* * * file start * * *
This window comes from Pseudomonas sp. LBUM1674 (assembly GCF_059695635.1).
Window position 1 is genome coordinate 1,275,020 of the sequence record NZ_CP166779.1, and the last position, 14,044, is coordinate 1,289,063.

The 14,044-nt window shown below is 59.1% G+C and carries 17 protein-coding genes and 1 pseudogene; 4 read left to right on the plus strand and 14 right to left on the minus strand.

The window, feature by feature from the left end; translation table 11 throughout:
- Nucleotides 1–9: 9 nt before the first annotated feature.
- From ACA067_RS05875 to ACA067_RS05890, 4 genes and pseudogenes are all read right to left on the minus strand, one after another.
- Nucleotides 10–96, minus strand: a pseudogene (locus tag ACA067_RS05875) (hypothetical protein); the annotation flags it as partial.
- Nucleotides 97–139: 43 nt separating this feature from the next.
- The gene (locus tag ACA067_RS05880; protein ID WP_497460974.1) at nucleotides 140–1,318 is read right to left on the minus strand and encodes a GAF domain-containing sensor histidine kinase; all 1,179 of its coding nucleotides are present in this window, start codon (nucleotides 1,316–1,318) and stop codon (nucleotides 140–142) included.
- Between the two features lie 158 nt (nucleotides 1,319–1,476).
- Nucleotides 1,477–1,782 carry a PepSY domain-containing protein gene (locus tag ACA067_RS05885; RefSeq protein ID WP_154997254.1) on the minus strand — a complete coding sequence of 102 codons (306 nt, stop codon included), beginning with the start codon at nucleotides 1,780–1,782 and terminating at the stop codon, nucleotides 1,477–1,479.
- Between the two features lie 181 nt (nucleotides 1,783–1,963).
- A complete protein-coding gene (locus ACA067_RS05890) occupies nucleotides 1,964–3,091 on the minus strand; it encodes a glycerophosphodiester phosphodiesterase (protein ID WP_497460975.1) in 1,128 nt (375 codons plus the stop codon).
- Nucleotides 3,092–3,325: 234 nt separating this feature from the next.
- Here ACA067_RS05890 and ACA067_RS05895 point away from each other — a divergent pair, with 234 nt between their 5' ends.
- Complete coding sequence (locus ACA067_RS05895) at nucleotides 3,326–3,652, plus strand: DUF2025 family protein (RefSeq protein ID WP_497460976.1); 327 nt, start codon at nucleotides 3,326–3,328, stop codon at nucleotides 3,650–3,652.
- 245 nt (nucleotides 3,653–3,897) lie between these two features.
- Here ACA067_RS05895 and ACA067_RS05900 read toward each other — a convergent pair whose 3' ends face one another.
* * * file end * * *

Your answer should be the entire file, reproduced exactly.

This window comes from Pseudomonas sp. LBUM1674 (assembly GCF_059695635.1).
Window position 1 is genome coordinate 1,275,020 of the sequence record NZ_CP166779.1, and the last position, 14,044, is coordinate 1,289,063.

The 14,044-nt window shown below is 59.1% G+C and carries 17 protein-coding genes and 1 pseudogene; 4 read left to right on the plus strand and 14 right to left on the minus strand.

The window, feature by feature from the left end; translation table 11 throughout:
- Nucleotides 1–9: 9 nt before the first annotated feature.
- From ACA067_RS05875 to ACA067_RS05890, 4 genes and pseudogenes are all read right to left on the minus strand, one after another.
- Nucleotides 10–96, minus strand: a pseudogene (locus tag ACA067_RS05875) (hypothetical protein); the annotation flags it as partial.
- Nucleotides 97–139: 43 nt separating this feature from the next.
- The gene (locus tag ACA067_RS05880; protein ID WP_497460974.1) at nucleotides 140–1,318 is read right to left on the minus strand and encodes a GAF domain-containing sensor histidine kinase; all 1,179 of its coding nucleotides are present in this window, start codon (nucleotides 1,316–1,318) and stop codon (nucleotides 140–142) included.
- Between the two features lie 158 nt (nucleotides 1,319–1,476).
- Nucleotides 1,477–1,782 carry a PepSY domain-containing protein gene (locus tag ACA067_RS05885; RefSeq protein ID WP_154997254.1) on the minus strand — a complete coding sequence of 102 codons (306 nt, stop codon included), beginning with the start codon at nucleotides 1,780–1,782 and terminating at the stop codon, nucleotides 1,477–1,479.
- Between the two features lie 181 nt (nucleotides 1,783–1,963).
- A complete protein-coding gene (locus ACA067_RS05890) occupies nucleotides 1,964–3,091 on the minus strand; it encodes a glycerophosphodiester phosphodiesterase (protein ID WP_497460975.1) in 1,128 nt (375 codons plus the stop codon).
- Nucleotides 3,092–3,325: 234 nt separating this feature from the next.
- Here ACA067_RS05890 and ACA067_RS05895 point away from each other — a divergent pair, with 234 nt between their 5' ends.
- Complete coding sequence (locus ACA067_RS05895) at nucleotides 3,326–3,652, plus strand: DUF2025 family protein (RefSeq protein ID WP_497460976.1); 327 nt, start codon at nucleotides 3,326–3,328, stop codon at nucleotides 3,650–3,652.
- 245 nt (nucleotides 3,653–3,897) lie between these two features.
- Here ACA067_RS05895 and ACA067_RS05900 read toward each other — a convergent pair whose 3' ends face one another.